A bit of preamble if you will………….I consider myself one of the lucky ones, while I lost my mother nearly 20 years ago, my father was lucky enough to find a lady foolish enough to take him on again and they are happily living in retirement.
But he is getting on and while he feels he’s just a little past middle age, the fact is he‘s past life expectancy, so he’s done well. Of course as I keep telling him, once you’re past life expectancy they keep extending your life expectancy, so it’s a win win really.
I get on well with my father & step mother and as many of you know they live close by. I’m also rather logical and have a non-emotional way of looking at most things (although some like my wife call it a heart of stone!) and of course I’m a financial planner, so you’d hope I know what I’m talking about when it comes to considering aged care for my father.
So, in my case that makes the inevitable conversation about options for care as my father ages, fairly straight forward (and credit to Dad as he is also fairly practical). However that’s not the case for most people, as they find it a very difficult topic to broach and no wonder.
Most people consider a move into Aged Care (or options re Home Care) a health issue, and it is, but it’s also so much more than this; it’s an emotional issue, it’s an organisational issue and it’s a financial issue.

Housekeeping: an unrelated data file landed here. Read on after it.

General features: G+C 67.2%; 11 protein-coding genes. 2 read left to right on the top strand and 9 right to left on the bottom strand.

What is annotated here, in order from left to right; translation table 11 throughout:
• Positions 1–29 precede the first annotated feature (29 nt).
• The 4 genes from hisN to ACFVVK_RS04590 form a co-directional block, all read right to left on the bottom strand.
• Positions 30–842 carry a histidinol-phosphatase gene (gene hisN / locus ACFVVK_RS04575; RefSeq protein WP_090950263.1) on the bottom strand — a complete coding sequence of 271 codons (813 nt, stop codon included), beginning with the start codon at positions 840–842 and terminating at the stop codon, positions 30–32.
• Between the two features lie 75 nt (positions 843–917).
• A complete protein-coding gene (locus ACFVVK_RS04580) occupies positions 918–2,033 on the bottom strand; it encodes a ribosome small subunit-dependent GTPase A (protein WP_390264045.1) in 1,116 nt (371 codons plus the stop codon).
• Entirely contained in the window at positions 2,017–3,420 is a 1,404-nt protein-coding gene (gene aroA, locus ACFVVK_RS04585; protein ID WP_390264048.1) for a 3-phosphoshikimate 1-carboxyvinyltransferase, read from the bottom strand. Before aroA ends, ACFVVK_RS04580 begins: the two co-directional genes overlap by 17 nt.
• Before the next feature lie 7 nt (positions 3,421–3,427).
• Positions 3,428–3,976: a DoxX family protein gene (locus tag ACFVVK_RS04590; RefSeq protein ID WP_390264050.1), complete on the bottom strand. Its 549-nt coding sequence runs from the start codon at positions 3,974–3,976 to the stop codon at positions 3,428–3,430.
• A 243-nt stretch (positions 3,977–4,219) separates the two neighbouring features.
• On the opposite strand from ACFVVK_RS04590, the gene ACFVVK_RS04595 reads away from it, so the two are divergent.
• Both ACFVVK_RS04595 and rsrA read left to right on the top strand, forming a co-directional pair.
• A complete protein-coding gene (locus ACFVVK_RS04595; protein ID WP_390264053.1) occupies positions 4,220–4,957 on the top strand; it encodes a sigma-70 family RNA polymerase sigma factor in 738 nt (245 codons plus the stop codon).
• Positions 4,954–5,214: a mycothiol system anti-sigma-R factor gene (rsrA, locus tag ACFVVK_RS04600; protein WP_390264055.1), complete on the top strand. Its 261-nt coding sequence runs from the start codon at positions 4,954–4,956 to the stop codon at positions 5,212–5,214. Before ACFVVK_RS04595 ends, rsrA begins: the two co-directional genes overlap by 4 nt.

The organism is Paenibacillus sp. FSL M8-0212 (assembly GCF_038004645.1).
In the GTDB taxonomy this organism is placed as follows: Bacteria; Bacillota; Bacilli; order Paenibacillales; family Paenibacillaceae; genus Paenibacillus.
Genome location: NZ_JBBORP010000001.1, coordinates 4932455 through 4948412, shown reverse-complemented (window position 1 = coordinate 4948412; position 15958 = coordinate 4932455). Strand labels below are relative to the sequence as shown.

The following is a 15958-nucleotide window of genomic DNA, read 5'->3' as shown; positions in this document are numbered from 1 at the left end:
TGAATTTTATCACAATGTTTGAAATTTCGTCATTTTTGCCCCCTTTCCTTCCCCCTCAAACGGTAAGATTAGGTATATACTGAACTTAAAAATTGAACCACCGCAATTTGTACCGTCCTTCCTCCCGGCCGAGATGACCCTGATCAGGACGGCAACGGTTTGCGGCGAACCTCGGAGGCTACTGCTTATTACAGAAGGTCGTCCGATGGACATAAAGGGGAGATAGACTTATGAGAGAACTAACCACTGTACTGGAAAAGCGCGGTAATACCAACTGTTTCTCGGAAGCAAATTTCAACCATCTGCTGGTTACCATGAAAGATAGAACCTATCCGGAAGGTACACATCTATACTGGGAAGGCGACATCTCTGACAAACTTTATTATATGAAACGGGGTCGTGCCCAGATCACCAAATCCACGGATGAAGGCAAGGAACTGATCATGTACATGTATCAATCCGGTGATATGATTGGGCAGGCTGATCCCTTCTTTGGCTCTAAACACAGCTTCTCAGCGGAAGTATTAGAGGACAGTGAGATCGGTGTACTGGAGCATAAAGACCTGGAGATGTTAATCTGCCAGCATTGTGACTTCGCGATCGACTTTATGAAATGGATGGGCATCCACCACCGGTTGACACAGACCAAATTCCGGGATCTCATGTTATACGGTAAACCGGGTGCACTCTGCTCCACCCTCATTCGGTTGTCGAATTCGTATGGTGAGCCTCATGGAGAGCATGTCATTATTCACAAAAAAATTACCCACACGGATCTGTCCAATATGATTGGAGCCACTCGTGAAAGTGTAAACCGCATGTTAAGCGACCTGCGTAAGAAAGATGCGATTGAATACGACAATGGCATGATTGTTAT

Now none of these are necessarily any more important than the other, but combined they can all lead to feelings of guilt, grief, sadness, exhaustion, the list goes on. For some it’s the first time when the shoe really is on the other foot, i.e. we (the kids) have relied on “mum & dad” to be the guiding light or the rock upon which we’ve leaned and now we’re the ones having to provide the support, sometimes emotional & financially……….it can be a difficult time for all involved.
“Mum & Dad” don’t know how to react because they have always been the strong ones and they don’t want to burden the kids. The kids don’t know how to react because they don’t want to boss “mum & dad” around and take away their independence………so the conversation usually gets left until it’s too late.
As we know with most things in life, procrastination (which is usually one of my downfalls) is not the answer. So when it comes to opening up the channels of communication with regard to living arrangements for those who like my father have reached “middle age”, take the first step. As with everything, the first step is always the hardest, but once had, you’ll feel so much better.
Of course our role at COMPASS is to help you through these times, we can’t do much to help with the medical side of things, but we can certainly help with the organisational & financial issues and in turn that helps to ease the emotional impact.
Regarding my father, we aren’t there yet re needing to make a move, but that’s the whole point, we need to be open to and having the conversation before he needs to move. Thanks Dad for making these conversations relatively easy to have, I’m lucky you are mine, you’re a good man.
As for my step mother (I know that sounds harsh, but I don’t want to use names), bless you for living through (and with) the process as my father ages, thank you.